Hey Mark! We grow a lot of Cucurbita moschata here in Florida and aborted ovaries and fruit occur here as well.
The female flower has an enlarged ovary underneath it, so it may look like a fruit forming but if the flower isn’t pollinated properly, then the ovary will shrivel up and die. But once a female flower is pollinated and fertilized, it should start to enlarge, the flower on the end wilts and dies, and the pumpkin grows and is green (2nd photo). As it matures, it will go from a green to a golden tan color as it approaches maturity. The pumpkin in the 3rd photo is nearly mature and is beautiful! I usually harvest maybe two weeks after this stage.
If the ovaries are turning yellow and falling off, it could be a lack of the presence of pollinators (bees). You can try hand pollinating in the morning by taking a mature male flower and painting the pollen from the anther onto the stigma in the mature female flower (the one with the ovary underneath the flower). Sometimes we have trouble with caterpillars in the flowers, but they are evident from the holes in the petals, oozy sap coming from the ovary, and the frass that they leave behind. Maybe what happened in photo 1?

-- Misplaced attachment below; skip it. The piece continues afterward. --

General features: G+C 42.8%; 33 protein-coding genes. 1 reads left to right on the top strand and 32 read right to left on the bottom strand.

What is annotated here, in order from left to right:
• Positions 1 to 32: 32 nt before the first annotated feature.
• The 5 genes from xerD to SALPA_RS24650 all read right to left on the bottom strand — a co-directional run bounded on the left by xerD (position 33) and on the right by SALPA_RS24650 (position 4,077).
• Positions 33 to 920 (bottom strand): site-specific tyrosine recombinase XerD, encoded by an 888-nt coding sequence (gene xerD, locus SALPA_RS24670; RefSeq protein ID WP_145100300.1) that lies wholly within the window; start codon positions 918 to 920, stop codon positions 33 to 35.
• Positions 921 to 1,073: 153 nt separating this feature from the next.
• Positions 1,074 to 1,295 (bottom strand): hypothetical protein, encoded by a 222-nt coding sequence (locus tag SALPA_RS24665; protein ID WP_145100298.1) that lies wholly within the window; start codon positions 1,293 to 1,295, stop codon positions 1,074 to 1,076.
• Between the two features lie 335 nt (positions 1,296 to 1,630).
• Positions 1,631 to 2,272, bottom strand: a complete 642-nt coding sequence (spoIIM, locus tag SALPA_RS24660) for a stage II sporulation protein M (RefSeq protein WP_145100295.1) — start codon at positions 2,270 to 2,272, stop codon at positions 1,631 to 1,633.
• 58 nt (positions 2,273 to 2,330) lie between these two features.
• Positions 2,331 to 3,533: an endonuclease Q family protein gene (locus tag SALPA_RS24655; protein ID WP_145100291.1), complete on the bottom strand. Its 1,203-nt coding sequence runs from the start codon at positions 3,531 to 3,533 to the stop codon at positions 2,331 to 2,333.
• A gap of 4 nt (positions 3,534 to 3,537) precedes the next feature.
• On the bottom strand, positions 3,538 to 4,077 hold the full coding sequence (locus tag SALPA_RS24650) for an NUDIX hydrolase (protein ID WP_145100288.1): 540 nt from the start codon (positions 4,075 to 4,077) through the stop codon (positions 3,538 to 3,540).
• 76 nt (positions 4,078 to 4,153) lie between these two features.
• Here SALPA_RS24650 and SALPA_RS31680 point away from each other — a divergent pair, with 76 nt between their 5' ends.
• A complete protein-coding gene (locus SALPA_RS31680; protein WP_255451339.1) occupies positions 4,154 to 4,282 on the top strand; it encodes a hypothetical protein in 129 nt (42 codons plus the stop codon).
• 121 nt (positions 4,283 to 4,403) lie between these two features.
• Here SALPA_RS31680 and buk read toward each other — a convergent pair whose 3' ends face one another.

And still other times, the ovary or fruit will shrivel up and die even if the flower was pollinated. This may be due to a number of factors: the vine perhaps can’t support that many fruit (1-3 fruit per plant is a good target) so some die and fall off, the plant isn’t getting enough phosphorus, or because of something else that I haven’t learned about yet! I also find that the male and female flower ratio is constantly changing and is never balanced. If there aren’t enough male flowers right now, there will be more later.
Anyway, that’s my two cents! Let us know how it goes and what you learn.